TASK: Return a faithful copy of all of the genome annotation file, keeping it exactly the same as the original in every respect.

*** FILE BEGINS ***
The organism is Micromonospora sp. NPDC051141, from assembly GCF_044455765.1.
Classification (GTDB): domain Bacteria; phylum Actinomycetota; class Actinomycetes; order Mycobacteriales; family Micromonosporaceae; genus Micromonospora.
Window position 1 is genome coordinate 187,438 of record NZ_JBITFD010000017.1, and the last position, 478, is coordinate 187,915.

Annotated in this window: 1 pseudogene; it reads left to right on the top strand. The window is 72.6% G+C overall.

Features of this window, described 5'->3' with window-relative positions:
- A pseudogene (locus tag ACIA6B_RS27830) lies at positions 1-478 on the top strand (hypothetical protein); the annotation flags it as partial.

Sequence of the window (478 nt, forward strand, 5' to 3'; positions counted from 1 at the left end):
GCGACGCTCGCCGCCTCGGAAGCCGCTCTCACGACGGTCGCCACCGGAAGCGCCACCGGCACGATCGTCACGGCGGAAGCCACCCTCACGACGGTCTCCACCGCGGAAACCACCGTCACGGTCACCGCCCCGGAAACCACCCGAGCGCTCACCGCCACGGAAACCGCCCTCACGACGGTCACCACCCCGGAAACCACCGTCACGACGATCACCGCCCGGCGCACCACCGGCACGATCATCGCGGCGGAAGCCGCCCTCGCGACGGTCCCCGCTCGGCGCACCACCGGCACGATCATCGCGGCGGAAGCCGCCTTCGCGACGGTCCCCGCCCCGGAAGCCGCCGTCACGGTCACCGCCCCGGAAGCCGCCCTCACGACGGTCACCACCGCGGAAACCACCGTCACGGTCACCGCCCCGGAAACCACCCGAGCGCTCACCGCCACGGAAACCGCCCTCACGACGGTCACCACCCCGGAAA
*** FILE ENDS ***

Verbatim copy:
The organism is Micromonospora sp. NPDC051141, from assembly GCF_044455765.1.
Classification (GTDB): domain Bacteria; phylum Actinomycetota; class Actinomycetes; order Mycobacteriales; family Micromonosporaceae; genus Micromonospora.
Window position 1 is genome coordinate 187,438 of record NZ_JBITFD010000017.1, and the last position, 478, is coordinate 187,915.

Annotated in this window: 1 pseudogene; it reads left to right on the top strand. The window is 72.6% G+C overall.

Features of this window, described 5'->3' with window-relative positions:
- A pseudogene (locus tag ACIA6B_RS27830) lies at positions 1-478 on the top strand (hypothetical protein); the annotation flags it as partial.

Sequence of the window (478 nt, forward strand, 5' to 3'; positions counted from 1 at the left end):
GCGACGCTCGCCGCCTCGGAAGCCGCTCTCACGACGGTCGCCACCGGAAGCGCCACCGGCACGATCGTCACGGCGGAAGCCACCCTCACGACGGTCTCCACCGCGGAAACCACCGTCACGGTCACCGCCCCGGAAACCACCCGAGCGCTCACCGCCACGGAAACCGCCCTCACGACGGTCACCACCCCGGAAACCACCGTCACGACGATCACCGCCCGGCGCACCACCGGCACGATCATCGCGGCGGAAGCCGCCCTCGCGACGGTCCCCGCTCGGCGCACCACCGGCACGATCATCGCGGCGGAAGCCGCCTTCGCGACGGTCCCCGCCCCGGAAGCCGCCGTCACGGTCACCGCCCCGGAAGCCGCCCTCACGACGGTCACCACCGCGGAAACCACCGTCACGGTCACCGCCCCGGAAACCACCCGAGCGCTCACCGCCACGGAAACCGCCCTCACGACGGTCACCACCCCGGAAA